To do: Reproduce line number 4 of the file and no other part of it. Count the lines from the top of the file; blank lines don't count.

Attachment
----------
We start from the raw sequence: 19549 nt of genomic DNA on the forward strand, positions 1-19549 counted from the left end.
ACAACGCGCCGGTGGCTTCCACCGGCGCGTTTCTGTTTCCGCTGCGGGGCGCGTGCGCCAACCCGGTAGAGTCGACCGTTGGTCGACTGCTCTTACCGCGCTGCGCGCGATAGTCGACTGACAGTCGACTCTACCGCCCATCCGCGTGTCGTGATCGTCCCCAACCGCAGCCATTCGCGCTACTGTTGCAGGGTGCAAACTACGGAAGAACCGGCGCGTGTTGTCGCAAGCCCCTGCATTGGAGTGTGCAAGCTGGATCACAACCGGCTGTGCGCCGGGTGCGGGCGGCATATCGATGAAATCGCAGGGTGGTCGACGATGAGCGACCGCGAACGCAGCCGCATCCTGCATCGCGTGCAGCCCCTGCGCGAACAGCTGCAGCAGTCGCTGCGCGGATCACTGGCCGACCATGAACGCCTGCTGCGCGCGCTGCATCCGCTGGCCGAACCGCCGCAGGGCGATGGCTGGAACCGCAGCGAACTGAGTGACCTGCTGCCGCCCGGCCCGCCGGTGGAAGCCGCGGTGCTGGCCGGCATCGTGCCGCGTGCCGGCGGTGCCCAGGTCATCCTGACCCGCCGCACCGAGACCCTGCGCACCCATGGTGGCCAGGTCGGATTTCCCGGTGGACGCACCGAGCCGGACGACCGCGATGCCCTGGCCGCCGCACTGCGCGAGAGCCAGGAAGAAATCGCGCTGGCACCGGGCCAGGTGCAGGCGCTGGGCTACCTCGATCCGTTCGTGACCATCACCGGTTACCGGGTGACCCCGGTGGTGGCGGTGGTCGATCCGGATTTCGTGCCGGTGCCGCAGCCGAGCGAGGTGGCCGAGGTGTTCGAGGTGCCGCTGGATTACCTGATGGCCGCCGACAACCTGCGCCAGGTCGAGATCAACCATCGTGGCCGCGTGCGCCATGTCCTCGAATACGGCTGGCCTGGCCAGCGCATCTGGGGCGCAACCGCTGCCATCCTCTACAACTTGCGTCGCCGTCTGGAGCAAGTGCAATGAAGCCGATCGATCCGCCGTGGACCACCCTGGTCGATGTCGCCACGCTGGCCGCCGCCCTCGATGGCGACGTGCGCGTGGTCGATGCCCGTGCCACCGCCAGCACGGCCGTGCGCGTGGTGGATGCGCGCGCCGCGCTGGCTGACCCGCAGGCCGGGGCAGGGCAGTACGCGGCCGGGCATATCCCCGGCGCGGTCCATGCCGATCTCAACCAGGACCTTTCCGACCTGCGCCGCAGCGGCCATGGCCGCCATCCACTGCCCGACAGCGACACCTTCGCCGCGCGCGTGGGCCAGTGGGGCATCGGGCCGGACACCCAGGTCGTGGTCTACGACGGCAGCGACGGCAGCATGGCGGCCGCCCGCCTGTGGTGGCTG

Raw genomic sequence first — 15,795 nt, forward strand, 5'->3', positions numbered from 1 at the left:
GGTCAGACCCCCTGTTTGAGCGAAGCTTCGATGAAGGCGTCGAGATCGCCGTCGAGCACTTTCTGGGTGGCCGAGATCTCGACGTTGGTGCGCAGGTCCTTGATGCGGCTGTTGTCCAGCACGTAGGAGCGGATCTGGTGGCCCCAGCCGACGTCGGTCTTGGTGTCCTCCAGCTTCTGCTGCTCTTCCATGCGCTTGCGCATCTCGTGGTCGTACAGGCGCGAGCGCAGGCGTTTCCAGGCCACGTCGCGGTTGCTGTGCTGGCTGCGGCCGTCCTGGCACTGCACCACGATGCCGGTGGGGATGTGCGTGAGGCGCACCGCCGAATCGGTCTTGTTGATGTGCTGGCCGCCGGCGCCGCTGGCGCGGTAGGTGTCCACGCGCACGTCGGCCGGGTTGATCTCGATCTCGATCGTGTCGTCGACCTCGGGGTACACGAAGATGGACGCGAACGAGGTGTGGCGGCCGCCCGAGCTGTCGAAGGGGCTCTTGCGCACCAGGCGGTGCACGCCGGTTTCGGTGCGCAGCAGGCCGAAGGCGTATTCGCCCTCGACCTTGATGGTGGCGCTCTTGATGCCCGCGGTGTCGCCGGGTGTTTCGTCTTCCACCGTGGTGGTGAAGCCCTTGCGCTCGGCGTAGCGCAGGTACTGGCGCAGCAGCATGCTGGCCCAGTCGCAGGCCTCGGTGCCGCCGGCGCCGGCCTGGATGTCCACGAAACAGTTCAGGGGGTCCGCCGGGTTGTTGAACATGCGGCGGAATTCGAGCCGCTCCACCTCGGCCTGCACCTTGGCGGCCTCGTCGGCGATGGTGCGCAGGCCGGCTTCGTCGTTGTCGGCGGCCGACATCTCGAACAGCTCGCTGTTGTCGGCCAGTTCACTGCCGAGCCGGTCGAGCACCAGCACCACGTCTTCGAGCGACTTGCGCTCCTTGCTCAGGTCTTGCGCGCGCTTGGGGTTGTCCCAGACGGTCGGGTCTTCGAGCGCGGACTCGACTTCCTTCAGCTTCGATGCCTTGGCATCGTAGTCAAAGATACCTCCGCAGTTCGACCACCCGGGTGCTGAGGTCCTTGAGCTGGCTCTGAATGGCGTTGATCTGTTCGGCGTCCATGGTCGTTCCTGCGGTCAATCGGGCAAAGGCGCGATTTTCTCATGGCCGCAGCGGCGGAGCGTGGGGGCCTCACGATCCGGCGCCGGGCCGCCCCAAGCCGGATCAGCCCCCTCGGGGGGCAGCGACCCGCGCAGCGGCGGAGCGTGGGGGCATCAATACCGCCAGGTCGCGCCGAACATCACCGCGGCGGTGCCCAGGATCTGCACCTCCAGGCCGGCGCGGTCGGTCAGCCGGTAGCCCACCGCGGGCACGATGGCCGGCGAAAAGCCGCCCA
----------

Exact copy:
GGTCAGACCCCCTGTTTGAGCGAAGCTTCGATGAAGGCGTCGAGATCGCCGTCGAGCACTTTCTGGGTGGCCGAGATCTCGACGTTGGTGCGCAGGTCCTTGATGCGGCTGTTGTCCAGCACGTAGGAGCGGATCTGGTGGCCCCAGCCGACGTCGGTCTTGGTGTCCTCCAGCTTCTGCTGCTCTTCCATGCGCTTGCGCATCTCGTGGTCGTACAGGCGCGAGCGCAGGCGTTTCCAGGCCACGTCGCGGTTGCTGTGCTGGCTGCGGCCGTCCTGGCACTGCACCACGATGCCGGTGGGGATGTGCGTGAGGCGCACCGCCGAATCGGTCTTGTTGATGTGCTGGCCGCCGGCGCCGCTGGCGCGGTAGGTGTCCACGCGCACGTCGGCCGGGTTGATCTCGATCTCGATCGTGTCGTCGACCTCGGGGTACACGAAGATGGACGCGAACGAGGTGTGGCGGCCGCCCGAGCTGTCGAAGGGGCTCTTGCGCACCAGGCGGTGCACGCCGGTTTCGGTGCGCAGCAGGCCGAAGGCGTATTCGCCCTCGACCTTGATGGTGGCGCTCTTGATGCCCGCGGTGTCGCCGGGTGTTTCGTCTTCCACCGTGGTGGTGAAGCCCTTGCGCTCGGCGTAGCGCAGGTACTGGCGCAGCAGCATGCTGGCCCAGTCGCAGGCCTCGGTGCCGCCGGCGCCGGCCTGGATGTCCACGAAACAGTTCAGGGGGTCCGCCGGGTTGTTGAACATGCGGCGGAATTCGAGCCGCTCCACCTCGGCCTGCACCTTGGCGGCCTCGTCGGCGATGGTGCGCAGGCCGGCTTCGTCGTTGTCGGCGGCCGACATCTCGAACAGCTCGCTGTTGTCGGCCAGTTCACTGCCGAGCCGGTCGAGCACCAGCACCACGTCTTCGAGCGACTTGCGCTCCTTGCTCAGGTCTTGCGCGCGCTTGGGGTTGTCCCAGACGGTCGGGTCTTCGAGCGCGGACTCGACTTCCTTCAGCTTCGATGCCTTGGCATCGTAGTCAAAGATACCTCCGCAGTTCGACCACCCGGGTGCTGAGGTCCTTGAGCTGGCTCTGAATGGCGTTGATCTGTTCGGCGTCCATGGTCGTTCCTGCGGTCAATCGGGCAAAGGCGCGATTTTCTCATGGCCGCAGCGGCGGAGCGTGGGGGCCTCACGATCCGGCGCCGGGCCGCCCCAAGCCGGATCAGCCCCCTCGGGGGGCAGCGACCCGCGCAGCGGCGGAGCGTGGGGGCATCAATACCGCCAGGTCGCGCCGAACATCACCGCGGCGGTGCCCAGGATCTGCACCTCCAGGCCGGCGCGGTCGGTCAGCCGGTAGCCCACCGCGGGCACGATGGCCGGCGAAAAGCCGCCCA